Because it is not fair, Mr. Chairman, to hold developing countries to a higher standard than the rich world in delivery on the Millennium Goals. All countries should report, all countries need to be monitored. The World Monitoring Report of the World Bank and the UN-supported national reports are supposed to ensure this. The spotlight must therefore be on us – the rich countries – in national reporting as well. We need national MDG reports on what we do – and what we do not do.
Today, Mr. Chairman, I have the pleasure of presenting the Norwegian MDG 8 report. I am pleased to say that Norway joins Denmark, the Netherlands and Sweden in issuing such a report. The EU has a similar report under way. I hope to see many more such reports before the high-level meeting on the Millennium Declaration and the MDGs next year.
So how are we doing? What does Norway’s report show?
It shows commitment:
- We are committing ourselves to regular reporting on policy coherence and following the OECD’s checklist on policy coherence.
It shows delivery on framework conditions:
- In trade Norway has abolished all duties and quotas for all products from the least developed countries. This was done in 2003, without exceptions or transitional arrangements.
- We are improving access for imports from other developing countries.
- We will overhaul our already very favorable General System of Preferences.
- We are ready to abolish export subsidies as part of a negotiated solution in the WTO.
- But we still have a long way to go as regards market access for other developing countries. We will engage constructively in the WTO round to ensure a result that benefits these countries.
In debt relief Norway is again at the forefront. In 2004 we presented our second, revised, Plan of Action for Debt Relief. The policy of forgiving debt without making inroads on the development budget will be continued. This aspect of our policy is unique. We are writing off 100 per cent of HIPC countries’ debt to Norway. This is purely additional to our development aid.
We are delivering on development aid:
Norway aims to increase development aid to 1 per cent of GNI and to maintain this assistance at least at this level. The budget proposal for 2005 therefore represents an increase in the volume of development assistance of more than 10 per cent compared with 2004 and our assistance will, subject to parliamentary approval, reach 0.95 per cent in 2005.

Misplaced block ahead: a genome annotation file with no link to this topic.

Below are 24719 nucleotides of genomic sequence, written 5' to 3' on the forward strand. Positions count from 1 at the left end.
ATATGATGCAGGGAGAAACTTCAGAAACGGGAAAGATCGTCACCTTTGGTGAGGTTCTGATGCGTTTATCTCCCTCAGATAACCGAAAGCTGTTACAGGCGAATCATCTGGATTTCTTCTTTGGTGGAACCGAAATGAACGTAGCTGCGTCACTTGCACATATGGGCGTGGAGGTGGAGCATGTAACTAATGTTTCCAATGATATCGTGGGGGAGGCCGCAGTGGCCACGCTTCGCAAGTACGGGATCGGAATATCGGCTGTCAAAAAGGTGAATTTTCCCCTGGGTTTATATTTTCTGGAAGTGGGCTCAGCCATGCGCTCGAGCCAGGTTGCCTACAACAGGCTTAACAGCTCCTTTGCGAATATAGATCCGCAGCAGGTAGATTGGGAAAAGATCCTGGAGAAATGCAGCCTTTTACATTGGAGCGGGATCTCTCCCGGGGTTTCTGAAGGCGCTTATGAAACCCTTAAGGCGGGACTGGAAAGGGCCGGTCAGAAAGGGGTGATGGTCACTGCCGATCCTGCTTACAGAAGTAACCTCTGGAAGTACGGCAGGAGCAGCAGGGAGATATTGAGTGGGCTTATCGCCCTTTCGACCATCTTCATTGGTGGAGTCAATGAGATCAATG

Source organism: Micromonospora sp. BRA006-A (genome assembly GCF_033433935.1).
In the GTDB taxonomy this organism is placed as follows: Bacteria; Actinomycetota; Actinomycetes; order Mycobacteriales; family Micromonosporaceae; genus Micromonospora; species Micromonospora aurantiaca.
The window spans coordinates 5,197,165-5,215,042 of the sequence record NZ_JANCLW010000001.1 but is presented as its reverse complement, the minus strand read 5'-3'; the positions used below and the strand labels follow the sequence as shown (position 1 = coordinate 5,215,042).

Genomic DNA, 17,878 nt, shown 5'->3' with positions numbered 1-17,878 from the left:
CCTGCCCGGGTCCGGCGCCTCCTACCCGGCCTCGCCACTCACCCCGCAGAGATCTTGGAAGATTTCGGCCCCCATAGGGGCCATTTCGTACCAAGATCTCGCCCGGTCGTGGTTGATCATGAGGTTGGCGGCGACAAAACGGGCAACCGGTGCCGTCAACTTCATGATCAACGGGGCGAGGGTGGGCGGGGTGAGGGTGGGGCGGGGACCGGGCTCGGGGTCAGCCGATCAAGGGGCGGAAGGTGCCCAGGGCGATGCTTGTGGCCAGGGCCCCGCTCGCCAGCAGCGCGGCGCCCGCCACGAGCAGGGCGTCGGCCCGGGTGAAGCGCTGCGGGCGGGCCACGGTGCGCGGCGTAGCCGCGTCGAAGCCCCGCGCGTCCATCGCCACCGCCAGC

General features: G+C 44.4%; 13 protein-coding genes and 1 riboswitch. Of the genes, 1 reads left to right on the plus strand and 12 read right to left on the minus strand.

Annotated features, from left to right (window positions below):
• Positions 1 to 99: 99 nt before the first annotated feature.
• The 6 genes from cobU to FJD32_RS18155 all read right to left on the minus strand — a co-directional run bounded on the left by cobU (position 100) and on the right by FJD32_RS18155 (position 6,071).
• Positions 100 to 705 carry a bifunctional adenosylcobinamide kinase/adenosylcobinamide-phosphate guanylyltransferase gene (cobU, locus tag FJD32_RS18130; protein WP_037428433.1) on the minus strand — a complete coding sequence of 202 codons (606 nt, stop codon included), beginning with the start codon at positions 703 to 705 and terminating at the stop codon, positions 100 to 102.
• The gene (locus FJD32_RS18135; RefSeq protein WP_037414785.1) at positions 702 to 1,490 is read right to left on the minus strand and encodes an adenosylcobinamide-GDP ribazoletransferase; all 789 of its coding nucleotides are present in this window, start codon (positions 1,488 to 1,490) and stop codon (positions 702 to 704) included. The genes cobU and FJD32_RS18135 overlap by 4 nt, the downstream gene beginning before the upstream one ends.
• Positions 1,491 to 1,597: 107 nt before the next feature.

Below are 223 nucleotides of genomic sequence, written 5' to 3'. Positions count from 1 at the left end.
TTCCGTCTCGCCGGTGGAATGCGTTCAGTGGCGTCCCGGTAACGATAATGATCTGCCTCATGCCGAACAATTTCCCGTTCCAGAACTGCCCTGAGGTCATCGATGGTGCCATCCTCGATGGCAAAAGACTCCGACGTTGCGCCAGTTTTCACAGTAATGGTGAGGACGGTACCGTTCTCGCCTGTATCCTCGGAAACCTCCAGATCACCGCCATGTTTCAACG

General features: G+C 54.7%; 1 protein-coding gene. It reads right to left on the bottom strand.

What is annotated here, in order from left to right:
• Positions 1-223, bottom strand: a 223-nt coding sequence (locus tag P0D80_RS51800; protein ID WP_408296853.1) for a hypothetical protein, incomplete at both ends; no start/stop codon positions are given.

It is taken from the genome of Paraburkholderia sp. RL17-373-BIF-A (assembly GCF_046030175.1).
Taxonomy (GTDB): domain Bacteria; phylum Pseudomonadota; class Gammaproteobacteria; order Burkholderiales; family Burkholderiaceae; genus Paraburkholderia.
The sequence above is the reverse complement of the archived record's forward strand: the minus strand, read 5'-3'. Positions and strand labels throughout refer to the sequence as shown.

More aid is not enough – better aid is needed. Norway is fully committed to the harmonization agenda:
- More of our aid is provided as program and budget support.
- We are increasing the use of delegated cooperation and silent partnerships.
We are also examining how we can deliver better in other policy areas important to developing countries:
Let me give you three examples from our MDG 8 report on policy coherence:
- Firstly, external investment: From this year, investments by the Norwegian Petroleum Fund are screened according to a set of ethical guidelines. We are ensuring that the fund does not invest in companies that violate human rights or basic humanitarian principles or in companies that engage in gross corruption or activities that contribute to serious environmental degradation.
- Secondly, addressing the supply end of international corruption and money laundering: Norway is actively supporting international initiatives against corruption and money laundering, and has ratified the UN Convention against Corruption. Norwegian anti-corruption legislation also applies to the activities of Norwegian companies abroad. In addition, we assist partner countries in fighting corruption, building capacity and improving governance.
- Thirdly, addressing environmental problems that adversely affect developing countries: Norway is a major producer of oil and natural gas and therefore generates significant emissions of greenhouse gases. We are working hard to reduce these emissions, for example through a carbon tax, and are assisting developing countries in their efforts in this area, for example by supporting emissions trading and other measures that can reduce emissions worldwide.
Other areas of policy coherence will also be addressed, and reflected in future reports.
If the poor had a penny for every time a member of the UN has promised help, they would have been quite well off by now. This time it must be different. Now is the time for deeds, not words.
And two things are different this time: firstly, we have witnessed an unprecedented level of commitment. Changes are under way in policies and resource flows. And secondly, we have agreed on a system where we will all be held accountable if we fall behind.
Here, all countries must be willing to provide information and be monitored. This is the best way to prevent the MDGs from joining the numerous other poverty promises made by UN member countries over the years and that have amounted to very little.
To quote a Sudanese friend: “The words will fly away like beautiful birds in the sky.” Beautiful words are a good beginning – but hardly enough to fight poverty and reach the MDGs. We need results on the ground. We need to monitor our progress. In short: we need to deliver on our promises. Only then will globalization benefit all, not only the few.
Thank you Mr. Chairman.